Lt. Meale was a smart new Platoon Commander, and he looked to his most experienced Platoon Sergeant, S/Sgt. King, for advise and ideas how to efficiently keep the platoon running as smoothly as it had been. We spent about a month and a half in the Cau Viet Area, running Operations into the DMZ, and keeping our own AO, (Area of Operation) clear from NVA or any VC. Lt. Meale caught on fast,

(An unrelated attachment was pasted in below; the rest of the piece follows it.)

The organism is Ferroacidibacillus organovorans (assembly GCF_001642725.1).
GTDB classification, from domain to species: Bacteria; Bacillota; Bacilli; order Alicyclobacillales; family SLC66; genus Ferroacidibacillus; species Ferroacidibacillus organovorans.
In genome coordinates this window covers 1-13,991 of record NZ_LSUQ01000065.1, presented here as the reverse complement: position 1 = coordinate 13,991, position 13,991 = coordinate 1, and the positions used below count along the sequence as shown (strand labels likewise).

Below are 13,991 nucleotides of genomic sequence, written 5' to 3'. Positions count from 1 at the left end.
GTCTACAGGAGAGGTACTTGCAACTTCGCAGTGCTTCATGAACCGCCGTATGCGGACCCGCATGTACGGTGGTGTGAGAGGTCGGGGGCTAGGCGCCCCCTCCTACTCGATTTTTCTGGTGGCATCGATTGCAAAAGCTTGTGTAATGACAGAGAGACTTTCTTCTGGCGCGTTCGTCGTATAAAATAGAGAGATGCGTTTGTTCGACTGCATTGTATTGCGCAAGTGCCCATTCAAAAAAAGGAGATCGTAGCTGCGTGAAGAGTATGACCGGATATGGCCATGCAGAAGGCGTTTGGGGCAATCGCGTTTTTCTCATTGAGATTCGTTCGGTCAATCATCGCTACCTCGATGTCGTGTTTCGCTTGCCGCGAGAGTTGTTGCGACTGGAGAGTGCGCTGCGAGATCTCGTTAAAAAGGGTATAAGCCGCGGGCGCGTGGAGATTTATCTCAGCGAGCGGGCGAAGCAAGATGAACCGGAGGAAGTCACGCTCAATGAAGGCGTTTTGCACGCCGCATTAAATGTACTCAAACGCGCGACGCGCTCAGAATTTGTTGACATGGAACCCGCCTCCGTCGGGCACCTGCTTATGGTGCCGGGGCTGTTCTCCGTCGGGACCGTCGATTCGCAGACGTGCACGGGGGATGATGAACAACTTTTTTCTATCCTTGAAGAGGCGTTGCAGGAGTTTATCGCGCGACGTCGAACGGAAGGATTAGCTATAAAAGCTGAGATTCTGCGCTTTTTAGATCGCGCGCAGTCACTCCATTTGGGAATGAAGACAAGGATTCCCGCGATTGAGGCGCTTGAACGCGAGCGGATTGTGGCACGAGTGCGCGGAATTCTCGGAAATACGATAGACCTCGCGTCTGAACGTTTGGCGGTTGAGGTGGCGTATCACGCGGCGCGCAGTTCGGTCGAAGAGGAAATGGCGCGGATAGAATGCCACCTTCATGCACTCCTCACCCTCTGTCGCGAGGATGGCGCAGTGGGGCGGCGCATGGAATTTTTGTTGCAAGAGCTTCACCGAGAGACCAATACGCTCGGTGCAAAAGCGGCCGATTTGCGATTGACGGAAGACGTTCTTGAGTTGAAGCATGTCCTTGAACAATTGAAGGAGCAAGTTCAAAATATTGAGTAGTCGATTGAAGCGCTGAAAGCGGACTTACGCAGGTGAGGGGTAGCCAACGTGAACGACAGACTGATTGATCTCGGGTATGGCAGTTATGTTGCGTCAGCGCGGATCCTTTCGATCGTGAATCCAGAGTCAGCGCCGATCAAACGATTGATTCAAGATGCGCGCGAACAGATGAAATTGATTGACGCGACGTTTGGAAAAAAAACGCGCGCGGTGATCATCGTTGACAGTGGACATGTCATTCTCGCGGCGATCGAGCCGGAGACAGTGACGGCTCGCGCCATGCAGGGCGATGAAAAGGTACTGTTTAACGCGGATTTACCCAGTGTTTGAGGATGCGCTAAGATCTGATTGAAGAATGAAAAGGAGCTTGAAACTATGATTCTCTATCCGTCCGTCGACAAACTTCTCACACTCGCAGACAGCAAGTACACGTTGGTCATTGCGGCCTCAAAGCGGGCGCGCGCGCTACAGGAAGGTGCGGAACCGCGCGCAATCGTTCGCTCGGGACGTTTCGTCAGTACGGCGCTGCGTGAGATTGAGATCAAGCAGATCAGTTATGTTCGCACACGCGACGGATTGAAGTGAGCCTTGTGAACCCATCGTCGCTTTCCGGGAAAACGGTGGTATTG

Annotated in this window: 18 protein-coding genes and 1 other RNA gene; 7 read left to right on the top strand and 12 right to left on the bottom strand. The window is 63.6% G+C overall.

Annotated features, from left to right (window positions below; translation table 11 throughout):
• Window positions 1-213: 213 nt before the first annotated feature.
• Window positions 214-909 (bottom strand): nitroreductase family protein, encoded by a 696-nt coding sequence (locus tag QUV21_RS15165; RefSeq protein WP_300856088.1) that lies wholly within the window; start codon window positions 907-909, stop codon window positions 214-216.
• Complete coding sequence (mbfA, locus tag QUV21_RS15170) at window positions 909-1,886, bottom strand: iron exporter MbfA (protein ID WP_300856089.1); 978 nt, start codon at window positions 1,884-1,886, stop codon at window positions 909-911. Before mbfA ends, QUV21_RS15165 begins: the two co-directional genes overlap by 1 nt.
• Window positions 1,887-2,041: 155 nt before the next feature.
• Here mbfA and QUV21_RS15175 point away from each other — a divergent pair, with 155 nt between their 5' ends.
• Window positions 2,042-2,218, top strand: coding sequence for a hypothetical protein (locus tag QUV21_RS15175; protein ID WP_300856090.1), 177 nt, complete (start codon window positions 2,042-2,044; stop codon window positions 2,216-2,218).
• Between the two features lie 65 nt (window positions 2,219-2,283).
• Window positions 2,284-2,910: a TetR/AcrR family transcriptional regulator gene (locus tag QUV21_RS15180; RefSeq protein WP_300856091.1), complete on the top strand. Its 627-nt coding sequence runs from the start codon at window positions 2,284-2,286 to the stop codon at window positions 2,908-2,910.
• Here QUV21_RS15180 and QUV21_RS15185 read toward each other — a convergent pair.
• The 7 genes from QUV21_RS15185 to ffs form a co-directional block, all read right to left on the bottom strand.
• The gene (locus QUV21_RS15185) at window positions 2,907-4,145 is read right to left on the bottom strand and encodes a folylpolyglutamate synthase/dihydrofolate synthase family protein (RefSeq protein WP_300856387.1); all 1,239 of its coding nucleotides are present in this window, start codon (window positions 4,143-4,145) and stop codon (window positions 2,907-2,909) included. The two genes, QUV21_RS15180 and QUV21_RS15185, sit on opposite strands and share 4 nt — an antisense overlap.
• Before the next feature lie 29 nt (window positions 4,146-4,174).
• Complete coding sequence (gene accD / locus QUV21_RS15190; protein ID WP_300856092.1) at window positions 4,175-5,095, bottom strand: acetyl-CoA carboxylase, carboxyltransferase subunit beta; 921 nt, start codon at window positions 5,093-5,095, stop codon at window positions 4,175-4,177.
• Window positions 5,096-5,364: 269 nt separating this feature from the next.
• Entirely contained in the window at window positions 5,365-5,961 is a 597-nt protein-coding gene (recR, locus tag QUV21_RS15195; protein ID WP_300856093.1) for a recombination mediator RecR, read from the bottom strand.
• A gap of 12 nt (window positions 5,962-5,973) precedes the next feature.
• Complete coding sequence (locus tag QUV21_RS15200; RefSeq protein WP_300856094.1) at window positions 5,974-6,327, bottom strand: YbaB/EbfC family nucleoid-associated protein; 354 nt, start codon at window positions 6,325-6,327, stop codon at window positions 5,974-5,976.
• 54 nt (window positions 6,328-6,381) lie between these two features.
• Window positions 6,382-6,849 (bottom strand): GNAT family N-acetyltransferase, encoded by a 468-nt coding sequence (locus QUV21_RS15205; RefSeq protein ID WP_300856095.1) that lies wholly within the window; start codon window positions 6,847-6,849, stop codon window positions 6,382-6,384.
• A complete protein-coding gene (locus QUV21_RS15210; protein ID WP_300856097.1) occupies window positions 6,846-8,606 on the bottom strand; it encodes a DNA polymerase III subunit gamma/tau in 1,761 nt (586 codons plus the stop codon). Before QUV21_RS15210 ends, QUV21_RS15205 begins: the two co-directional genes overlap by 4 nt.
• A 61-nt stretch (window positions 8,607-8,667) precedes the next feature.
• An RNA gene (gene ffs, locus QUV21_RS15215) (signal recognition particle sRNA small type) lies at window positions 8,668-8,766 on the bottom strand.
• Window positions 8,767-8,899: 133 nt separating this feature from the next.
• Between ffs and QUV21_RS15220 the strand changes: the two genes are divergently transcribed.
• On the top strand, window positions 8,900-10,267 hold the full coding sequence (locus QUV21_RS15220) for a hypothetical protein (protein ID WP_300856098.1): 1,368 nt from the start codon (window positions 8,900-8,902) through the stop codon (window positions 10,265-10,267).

Lt. Meale's toughest job was to keep the morale of the Platoon up. Fighting a guerrilla type war is the most difficult thing there is to do. The area was flat; hill 10 was a big hill. The 10 on the map stood for being literally 10 meters high from sea level. We were operating in squad size patrols, but the squads were under strength the entire time Lt. Meale was our Platoon Commander. Rather than a squad of 13 men with a Sergeant as squad leader, our squads were lead by PFC’s, and Lance Corporal's, who only had the strength of 6 to 8 men at the most my entire tour of 13 months, which was long after Lt. Meale had been transferred to Battalion S3 in Da Nang. On top of everything else, it was the rainy season and we were always walking in water, morning, noon and the worst part, night, when you slept in the cold freezing rain, huddled together with other squad members, just to keep a little warmer for the few hours of sleep we'd get. The high ground was booby trapped and the low ground was under water. Not a good place to be.